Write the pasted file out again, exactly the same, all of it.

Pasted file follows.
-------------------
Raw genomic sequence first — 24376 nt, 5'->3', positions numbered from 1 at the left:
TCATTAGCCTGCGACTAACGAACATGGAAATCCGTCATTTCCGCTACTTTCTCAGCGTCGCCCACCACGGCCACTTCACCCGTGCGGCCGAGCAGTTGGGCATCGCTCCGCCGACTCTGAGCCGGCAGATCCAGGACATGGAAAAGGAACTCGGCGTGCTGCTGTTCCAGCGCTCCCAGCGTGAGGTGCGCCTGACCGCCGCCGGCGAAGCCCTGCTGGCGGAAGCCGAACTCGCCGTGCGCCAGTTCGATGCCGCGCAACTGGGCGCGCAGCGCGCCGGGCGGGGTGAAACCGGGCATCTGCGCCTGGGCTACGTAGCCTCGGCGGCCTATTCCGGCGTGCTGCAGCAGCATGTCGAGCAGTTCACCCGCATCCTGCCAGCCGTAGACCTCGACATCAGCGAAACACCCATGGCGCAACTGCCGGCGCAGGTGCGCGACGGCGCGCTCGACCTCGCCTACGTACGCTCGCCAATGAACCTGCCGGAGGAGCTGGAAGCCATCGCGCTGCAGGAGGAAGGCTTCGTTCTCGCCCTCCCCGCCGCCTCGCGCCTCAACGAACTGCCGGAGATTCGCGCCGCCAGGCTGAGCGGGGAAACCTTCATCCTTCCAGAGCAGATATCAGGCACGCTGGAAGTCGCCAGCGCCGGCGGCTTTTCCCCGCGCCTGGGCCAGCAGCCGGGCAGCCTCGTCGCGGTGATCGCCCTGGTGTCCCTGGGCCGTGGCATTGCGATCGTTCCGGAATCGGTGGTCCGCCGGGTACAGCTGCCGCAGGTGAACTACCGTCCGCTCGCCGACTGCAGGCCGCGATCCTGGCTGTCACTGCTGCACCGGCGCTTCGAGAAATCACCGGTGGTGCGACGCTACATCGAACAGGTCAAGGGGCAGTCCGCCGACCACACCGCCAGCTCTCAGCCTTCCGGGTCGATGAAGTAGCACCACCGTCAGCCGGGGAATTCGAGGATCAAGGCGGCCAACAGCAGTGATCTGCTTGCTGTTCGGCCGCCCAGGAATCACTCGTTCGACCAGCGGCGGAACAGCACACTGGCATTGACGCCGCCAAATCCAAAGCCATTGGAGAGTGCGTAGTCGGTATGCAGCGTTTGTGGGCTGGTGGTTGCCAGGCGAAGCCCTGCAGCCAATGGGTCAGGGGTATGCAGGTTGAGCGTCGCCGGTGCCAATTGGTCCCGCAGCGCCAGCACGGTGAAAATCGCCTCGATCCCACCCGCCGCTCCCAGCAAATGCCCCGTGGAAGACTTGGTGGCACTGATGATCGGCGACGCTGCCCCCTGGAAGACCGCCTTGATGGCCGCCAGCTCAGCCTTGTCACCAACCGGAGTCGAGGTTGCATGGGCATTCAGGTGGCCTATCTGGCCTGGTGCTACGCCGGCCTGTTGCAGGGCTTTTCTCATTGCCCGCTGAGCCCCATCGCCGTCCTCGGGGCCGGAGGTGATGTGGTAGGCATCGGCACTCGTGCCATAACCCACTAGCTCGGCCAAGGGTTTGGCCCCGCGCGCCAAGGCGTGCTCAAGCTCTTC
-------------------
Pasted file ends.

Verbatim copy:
Raw genomic sequence first — 24376 nt, 5'->3', positions numbered from 1 at the left:
TCATTAGCCTGCGACTAACGAACATGGAAATCCGTCATTTCCGCTACTTTCTCAGCGTCGCCCACCACGGCCACTTCACCCGTGCGGCCGAGCAGTTGGGCATCGCTCCGCCGACTCTGAGCCGGCAGATCCAGGACATGGAAAAGGAACTCGGCGTGCTGCTGTTCCAGCGCTCCCAGCGTGAGGTGCGCCTGACCGCCGCCGGCGAAGCCCTGCTGGCGGAAGCCGAACTCGCCGTGCGCCAGTTCGATGCCGCGCAACTGGGCGCGCAGCGCGCCGGGCGGGGTGAAACCGGGCATCTGCGCCTGGGCTACGTAGCCTCGGCGGCCTATTCCGGCGTGCTGCAGCAGCATGTCGAGCAGTTCACCCGCATCCTGCCAGCCGTAGACCTCGACATCAGCGAAACACCCATGGCGCAACTGCCGGCGCAGGTGCGCGACGGCGCGCTCGACCTCGCCTACGTACGCTCGCCAATGAACCTGCCGGAGGAGCTGGAAGCCATCGCGCTGCAGGAGGAAGGCTTCGTTCTCGCCCTCCCCGCCGCCTCGCGCCTCAACGAACTGCCGGAGATTCGCGCCGCCAGGCTGAGCGGGGAAACCTTCATCCTTCCAGAGCAGATATCAGGCACGCTGGAAGTCGCCAGCGCCGGCGGCTTTTCCCCGCGCCTGGGCCAGCAGCCGGGCAGCCTCGTCGCGGTGATCGCCCTGGTGTCCCTGGGCCGTGGCATTGCGATCGTTCCGGAATCGGTGGTCCGCCGGGTACAGCTGCCGCAGGTGAACTACCGTCCGCTCGCCGACTGCAGGCCGCGATCCTGGCTGTCACTGCTGCACCGGCGCTTCGAGAAATCACCGGTGGTGCGACGCTACATCGAACAGGTCAAGGGGCAGTCCGCCGACCACACCGCCAGCTCTCAGCCTTCCGGGTCGATGAAGTAGCACCACCGTCAGCCGGGGAATTCGAGGATCAAGGCGGCCAACAGCAGTGATCTGCTTGCTGTTCGGCCGCCCAGGAATCACTCGTTCGACCAGCGGCGGAACAGCACACTGGCATTGACGCCGCCAAATCCAAAGCCATTGGAGAGTGCGTAGTCGGTATGCAGCGTTTGTGGGCTGGTGGTTGCCAGGCGAAGCCCTGCAGCCAATGGGTCAGGGGTATGCAGGTTGAGCGTCGCCGGTGCCAATTGGTCCCGCAGCGCCAGCACGGTGAAAATCGCCTCGATCCCACCCGCCGCTCCCAGCAAATGCCCCGTGGAAGACTTGGTGGCACTGATGATCGGCGACGCTGCCCCCTGGAAGACCGCCTTGATGGCCGCCAGCTCAGCCTTGTCACCAACCGGAGTCGAGGTTGCATGGGCATTCAGGTGGCCTATCTGGCCTGGTGCTACGCCGGCCTGTTGCAGGGCTTTTCTCATTGCCCGCTGAGCCCCATCGCCGTCCTCGGGGCCGGAGGTGATGTGGTAGGCATCGGCACTCGTGCCATAACCCACTAGCTCGGCCAAGGGTTTGGCCCCGCGCGCCAAGGCGTGCTCAAGCTCTTC